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Should Compliance Officers Be Held Personally Liable? SEC's Peirce Weighs In

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A recent report by the New York City Bar Association offers some “sensible recommendations” on how to move the chief compliance officer liability conversation forward, according to SEC Commissioner Hester Peirce.

The Republican commissioner tackled in a recent speech “a concern that is not new — the question of how to define the parameters of personal liability for compliance officers.”

Peirce remarked on a 2018 speech in which she spoke briefly on the role that the commission’s Division of Enforcement plays with respect to compliance functions.

“I noted that I shared the concerns expressed in some quarters that the increasing specter of personal liability could cause talented individuals to forgo a career in compliance, among other negative effects,” Peirce said.

She noted the recent New York City Bar paper that suggests creating “public-private advisory groups ‘charged with meeting periodically to discuss current and potential regulatory, examination, and enforcement efforts, and to publish guidance and recommendations to compliance officers and regulators reflecting the insight of both regulators and the regulated.’”

The “most fruitful way to provide greater clarity is through a collaborative effort,” Peirce said. “Because we want you to be successful in infusing good compliance practices into your firms, your day-to-day challenges and concerns should inform the way we approach liability for compliance officers.”

Also, the agency needs to “examine how well the compliance rules under the Investment Advisers and Investment Company Acts are functioning,” Peirce said.

Peirce noted three types of actions the agency typically takes against CCOs.

The first, which Peirce said “should not be controversial,” is clearly unlawful conduct.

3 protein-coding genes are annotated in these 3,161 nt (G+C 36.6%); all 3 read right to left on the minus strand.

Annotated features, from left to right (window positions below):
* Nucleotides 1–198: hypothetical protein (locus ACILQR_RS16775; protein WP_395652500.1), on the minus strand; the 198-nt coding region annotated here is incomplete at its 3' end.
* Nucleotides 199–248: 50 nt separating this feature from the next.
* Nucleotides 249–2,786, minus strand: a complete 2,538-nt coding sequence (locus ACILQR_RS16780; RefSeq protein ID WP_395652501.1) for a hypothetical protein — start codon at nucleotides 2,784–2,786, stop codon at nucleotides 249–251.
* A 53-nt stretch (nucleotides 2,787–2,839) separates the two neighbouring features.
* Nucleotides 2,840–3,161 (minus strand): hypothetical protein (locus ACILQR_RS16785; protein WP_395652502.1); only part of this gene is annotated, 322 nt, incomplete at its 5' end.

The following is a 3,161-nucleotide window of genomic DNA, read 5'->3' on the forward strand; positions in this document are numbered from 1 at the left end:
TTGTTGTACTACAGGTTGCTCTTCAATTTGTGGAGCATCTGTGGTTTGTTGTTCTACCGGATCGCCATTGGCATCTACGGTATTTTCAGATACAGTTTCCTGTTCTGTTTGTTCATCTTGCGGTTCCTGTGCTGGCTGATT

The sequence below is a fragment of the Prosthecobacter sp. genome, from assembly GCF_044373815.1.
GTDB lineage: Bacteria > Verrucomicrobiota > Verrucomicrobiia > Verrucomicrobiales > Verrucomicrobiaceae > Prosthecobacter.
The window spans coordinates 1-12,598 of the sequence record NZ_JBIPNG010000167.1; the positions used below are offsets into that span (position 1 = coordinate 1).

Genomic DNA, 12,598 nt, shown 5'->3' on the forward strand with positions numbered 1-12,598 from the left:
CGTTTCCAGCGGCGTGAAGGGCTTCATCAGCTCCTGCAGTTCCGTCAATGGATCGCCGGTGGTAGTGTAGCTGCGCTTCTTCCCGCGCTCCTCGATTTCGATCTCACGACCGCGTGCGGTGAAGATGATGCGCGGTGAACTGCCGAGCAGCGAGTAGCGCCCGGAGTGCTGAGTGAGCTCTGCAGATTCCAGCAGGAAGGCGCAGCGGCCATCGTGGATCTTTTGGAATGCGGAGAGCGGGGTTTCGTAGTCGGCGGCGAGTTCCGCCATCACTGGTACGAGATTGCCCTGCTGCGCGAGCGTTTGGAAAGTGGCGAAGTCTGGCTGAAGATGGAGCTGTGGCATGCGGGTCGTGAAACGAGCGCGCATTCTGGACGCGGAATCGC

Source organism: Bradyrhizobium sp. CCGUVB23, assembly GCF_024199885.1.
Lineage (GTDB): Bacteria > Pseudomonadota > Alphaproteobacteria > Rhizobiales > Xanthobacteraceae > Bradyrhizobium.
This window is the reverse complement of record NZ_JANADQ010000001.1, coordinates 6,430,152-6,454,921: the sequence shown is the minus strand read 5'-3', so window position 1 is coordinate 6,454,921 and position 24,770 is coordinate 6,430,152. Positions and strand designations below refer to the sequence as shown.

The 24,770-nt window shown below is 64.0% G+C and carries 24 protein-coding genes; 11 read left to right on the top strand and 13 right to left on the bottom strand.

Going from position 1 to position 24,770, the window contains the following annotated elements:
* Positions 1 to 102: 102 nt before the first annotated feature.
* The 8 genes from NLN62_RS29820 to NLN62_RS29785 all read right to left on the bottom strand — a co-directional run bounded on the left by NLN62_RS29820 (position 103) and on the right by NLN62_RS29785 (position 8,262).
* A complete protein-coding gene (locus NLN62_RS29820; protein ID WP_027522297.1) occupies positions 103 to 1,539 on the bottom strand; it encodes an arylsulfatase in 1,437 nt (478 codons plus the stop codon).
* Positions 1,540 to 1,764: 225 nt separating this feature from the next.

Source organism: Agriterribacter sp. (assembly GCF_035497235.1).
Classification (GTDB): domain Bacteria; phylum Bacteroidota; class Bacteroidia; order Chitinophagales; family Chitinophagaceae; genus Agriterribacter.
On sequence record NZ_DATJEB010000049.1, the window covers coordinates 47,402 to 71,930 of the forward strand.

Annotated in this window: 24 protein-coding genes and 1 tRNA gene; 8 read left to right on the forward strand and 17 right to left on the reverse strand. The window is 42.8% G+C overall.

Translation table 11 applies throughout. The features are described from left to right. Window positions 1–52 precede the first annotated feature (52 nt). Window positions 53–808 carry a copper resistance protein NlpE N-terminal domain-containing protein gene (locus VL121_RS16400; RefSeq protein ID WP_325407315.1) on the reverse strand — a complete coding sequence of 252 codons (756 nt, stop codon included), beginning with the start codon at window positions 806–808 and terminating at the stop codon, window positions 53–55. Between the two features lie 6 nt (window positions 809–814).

An example: “when a person knows that an investment advisor is misappropriating client funds, does nothing to stop it, and participates in a scheme to hide the theft, she is liable for that conduct no matter her compliance functions,” Peirce said. “In cases such as these, compliance personnel are liable on the same terms and to the same extent as any other bad actor.”

The second category of cases relates more directly to compliance functions, Peirce continued. “These cases typically involve facts where a compliance officer obstructs or misleads the commission’s staff.”

A recent example that Peirce supported: a compliance officer created and backdated compliance memoranda. “When she subsequently provided them to the commission’s examination staff, she described them as a contemporaneous memorialization of the events, an assertion she knew to be false.”

Third are cases involving “a wholesale failure of a compliance officer,” which “understandably generates the most controversy and is the most challenging area for me,” Peirce said. “Typically, in such cases, the commission charges the compliance officer with aiding and abetting the company’s violations, causing the company’s violations, or both. The distinctions between these charges matters a great deal.”